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I came across this comic from Adam4d.com. Cute. But not exactly accurate.
So I fixed it. Enjoy!
“Liberal” can mean a lot of things. What you call a “theological liberal” I would call a “heretic.” But since you have chosen to market yourself as a heretic, I see why you wouldn’t use that term. I think it says something about the odd distortions of evangelicalism that you are more comfortable being called a “heretic” than a “liberal”. . . .
In claiming “heretic,” I’m primarily acknowledging the name I’ve been given, regardless of whether I may think it accurate. As for defining “heretic” in this manner, I covered that too (first historical definition).
So I agree with you. This definition of a “heretic” is pretty much the same as the classical definition of a “theological liberal.”
Chuck, I totally get your rhetorical reasons for choosing the label, and I’m not necessarily saying that you’re wrong to do so. I just think it’s interesting that your response to the accusation of being a “heretic” is to say, “OK, fine, I’m a heretic, so there,” while your response to the accusation of being a liberal is to say, “Oh no, only those who deny basic doctrines of the ecumenical creeds are liberals.” I take this to mean that in your cultural context “liberal” has more loaded, pejorative connotations than “heretic.” “Heretic” is redeemable because the Protestants, and particularly your heroes the Anabaptists, were called heretics.
I suppose that’s one way of looking at it. 🙂
Another side of this is the fact that most Christians (of the non-fundamentalist variety anyway) are able to recognize the poor taste in throwing around the H word. They view “heretic” as a more serious charge than “liberal,” and thus they are less apt to apply it.
Thus also, my claiming of “heretic” is more readily apparent as an ironic claim. Whereas if I were to claim “liberal,” no one would bat an eye. It would be assumed that I meant the term in all sincerity and truly did believe myself to be a liberal.
Do you deny those things in the first panel? I’m not entirely sure what the point is here.
No, I fully affirm the creeds. The point of this is to respond to the sloppy definition of a theological liberal, as presented in Adam4d’s original comic.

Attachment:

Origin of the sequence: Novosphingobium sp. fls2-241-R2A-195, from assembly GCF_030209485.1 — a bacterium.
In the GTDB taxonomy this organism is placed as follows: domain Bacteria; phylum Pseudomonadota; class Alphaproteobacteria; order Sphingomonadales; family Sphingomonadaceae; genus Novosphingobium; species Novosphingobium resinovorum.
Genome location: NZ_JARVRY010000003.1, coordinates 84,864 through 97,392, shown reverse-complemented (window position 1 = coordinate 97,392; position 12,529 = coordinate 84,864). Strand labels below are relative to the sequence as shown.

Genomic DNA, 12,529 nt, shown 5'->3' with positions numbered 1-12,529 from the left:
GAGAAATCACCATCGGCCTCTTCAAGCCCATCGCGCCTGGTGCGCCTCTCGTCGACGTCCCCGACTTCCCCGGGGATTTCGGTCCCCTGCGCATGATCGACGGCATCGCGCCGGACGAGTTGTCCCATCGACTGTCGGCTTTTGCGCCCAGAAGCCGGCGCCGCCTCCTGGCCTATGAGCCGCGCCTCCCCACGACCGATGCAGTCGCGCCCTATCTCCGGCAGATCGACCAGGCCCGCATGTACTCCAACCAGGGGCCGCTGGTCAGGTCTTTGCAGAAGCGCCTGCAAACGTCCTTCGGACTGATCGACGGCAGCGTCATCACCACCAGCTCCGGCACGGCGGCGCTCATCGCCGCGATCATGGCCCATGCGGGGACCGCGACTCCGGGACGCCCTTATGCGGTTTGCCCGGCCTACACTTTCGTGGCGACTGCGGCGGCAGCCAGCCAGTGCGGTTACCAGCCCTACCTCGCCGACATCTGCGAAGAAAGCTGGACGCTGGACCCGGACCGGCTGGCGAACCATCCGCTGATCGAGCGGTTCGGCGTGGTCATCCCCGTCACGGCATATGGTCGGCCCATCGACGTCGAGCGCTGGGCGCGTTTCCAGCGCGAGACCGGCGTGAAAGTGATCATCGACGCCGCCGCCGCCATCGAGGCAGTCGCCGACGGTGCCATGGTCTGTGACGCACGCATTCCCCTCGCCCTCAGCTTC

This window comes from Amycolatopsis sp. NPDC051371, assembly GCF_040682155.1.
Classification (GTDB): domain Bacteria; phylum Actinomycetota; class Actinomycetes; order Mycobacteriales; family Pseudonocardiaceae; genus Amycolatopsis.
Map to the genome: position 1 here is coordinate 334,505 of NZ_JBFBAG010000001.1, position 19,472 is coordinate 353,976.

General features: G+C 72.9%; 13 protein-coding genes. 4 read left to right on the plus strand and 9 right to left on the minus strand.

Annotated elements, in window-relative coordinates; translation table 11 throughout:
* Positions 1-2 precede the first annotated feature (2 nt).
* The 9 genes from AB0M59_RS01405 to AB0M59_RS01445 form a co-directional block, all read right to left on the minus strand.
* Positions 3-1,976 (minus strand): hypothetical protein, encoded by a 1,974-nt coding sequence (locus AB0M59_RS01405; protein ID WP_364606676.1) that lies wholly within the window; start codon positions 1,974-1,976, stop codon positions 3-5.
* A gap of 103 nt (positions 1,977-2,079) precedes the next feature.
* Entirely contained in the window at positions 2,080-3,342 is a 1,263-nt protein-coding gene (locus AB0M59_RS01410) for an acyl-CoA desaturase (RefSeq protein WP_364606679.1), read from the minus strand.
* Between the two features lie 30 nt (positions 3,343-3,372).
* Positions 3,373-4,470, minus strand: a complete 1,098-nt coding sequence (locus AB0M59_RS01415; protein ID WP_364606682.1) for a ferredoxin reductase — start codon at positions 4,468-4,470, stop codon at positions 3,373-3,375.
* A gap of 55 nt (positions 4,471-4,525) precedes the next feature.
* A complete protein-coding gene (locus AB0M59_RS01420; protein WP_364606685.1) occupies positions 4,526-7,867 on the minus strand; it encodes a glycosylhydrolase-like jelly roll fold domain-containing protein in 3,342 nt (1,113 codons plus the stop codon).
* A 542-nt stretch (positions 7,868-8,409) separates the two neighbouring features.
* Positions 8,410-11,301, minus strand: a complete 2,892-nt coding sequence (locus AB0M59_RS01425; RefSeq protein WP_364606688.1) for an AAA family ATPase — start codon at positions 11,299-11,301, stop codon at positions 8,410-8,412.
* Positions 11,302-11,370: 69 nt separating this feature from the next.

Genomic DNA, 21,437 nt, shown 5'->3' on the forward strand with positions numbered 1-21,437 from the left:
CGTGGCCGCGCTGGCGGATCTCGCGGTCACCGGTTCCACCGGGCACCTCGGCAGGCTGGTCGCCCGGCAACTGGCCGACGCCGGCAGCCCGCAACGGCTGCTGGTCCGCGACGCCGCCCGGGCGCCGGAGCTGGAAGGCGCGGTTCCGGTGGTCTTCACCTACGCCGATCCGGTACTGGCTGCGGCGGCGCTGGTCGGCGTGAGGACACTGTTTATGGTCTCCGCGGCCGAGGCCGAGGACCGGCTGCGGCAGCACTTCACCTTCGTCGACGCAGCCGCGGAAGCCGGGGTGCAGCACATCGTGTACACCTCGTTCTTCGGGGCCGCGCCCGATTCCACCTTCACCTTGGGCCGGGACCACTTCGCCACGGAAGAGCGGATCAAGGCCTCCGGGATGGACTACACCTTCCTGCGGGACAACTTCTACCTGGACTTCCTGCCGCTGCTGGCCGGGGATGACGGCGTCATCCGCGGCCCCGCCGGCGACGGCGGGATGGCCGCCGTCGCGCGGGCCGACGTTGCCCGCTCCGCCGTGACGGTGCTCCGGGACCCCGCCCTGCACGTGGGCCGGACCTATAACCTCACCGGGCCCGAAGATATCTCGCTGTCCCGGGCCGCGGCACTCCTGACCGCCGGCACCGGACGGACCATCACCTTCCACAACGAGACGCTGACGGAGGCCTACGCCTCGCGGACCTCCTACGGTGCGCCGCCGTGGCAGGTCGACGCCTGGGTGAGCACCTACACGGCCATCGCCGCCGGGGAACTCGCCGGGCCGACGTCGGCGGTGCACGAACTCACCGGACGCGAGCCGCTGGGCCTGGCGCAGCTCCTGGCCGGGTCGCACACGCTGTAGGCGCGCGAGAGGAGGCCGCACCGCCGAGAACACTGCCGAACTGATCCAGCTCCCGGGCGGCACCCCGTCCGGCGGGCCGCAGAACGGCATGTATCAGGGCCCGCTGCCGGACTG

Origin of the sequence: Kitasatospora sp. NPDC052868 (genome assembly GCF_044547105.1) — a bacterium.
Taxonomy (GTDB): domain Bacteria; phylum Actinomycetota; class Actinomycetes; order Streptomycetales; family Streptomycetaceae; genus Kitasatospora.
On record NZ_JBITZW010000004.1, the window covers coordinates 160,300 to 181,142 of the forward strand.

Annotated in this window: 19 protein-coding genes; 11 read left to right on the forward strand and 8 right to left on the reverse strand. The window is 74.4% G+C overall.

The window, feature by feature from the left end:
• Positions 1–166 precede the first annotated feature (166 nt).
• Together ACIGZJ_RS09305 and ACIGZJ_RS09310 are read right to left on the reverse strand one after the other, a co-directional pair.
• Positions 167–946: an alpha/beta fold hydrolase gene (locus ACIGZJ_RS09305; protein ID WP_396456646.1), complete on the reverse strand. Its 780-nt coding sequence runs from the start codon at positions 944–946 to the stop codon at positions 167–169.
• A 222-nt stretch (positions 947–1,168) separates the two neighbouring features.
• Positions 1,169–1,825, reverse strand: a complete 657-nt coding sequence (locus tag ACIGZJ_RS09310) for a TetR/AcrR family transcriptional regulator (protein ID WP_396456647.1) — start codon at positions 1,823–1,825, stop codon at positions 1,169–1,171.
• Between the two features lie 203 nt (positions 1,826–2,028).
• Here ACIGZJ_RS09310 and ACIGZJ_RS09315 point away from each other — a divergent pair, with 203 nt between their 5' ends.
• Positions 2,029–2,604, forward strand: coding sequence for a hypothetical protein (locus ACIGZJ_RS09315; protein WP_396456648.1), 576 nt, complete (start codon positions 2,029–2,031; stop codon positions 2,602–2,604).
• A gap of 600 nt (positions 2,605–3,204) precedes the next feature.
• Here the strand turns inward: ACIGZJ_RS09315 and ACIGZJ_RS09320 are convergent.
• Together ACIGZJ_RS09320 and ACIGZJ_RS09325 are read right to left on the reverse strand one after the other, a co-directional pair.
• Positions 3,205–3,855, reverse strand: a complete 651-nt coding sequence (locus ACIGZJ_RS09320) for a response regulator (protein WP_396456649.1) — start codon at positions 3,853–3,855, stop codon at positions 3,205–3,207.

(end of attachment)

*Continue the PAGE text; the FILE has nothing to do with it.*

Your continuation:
I suppose I’m a heretic for not reciting all of the Apostle’s creed (the descended into hell bit) due to me not really seeing the biblical evidence for it. Although, I’m happy to change my mind if I can be shown the evidence.
Yeah, that’s the phrase that trips a lot of people up. Some of that just has to do with translation. “Descended to the dead” is another acceptable way to translate it (and gets at the core of the affirmation). Any disagreement with that rendering?
Not at all. He died. I can fully affirm that he died. Haha
Then I’d say you’re good on this one. 😉
I still won’t say “descended into hell” though. I have to take Jesus’ word for it when he said that “it is accomplished.”
That’s a fair enough stance to take. Personally, I do believe that Jesus entered Sheol (or Hades or the realm of the dead) in order to free the prisoners, lead captivity captive, and destroy death from within. But as long as we can agree that Jesus entered death for us, the rest is interpretation.
Honestly, I’m currently working through the concept of death and how that works. I haven’t done a lot of study yet, but the concept of death being “sleep” and the resurrection of the dead from that “sleepfulness” is something that is interesting. I’m also working through conditional immortality. So much going on in my brain.
He definitely died and overcame death. I guess I’m just working through what death and hell are.
Lots of great stuff to process there.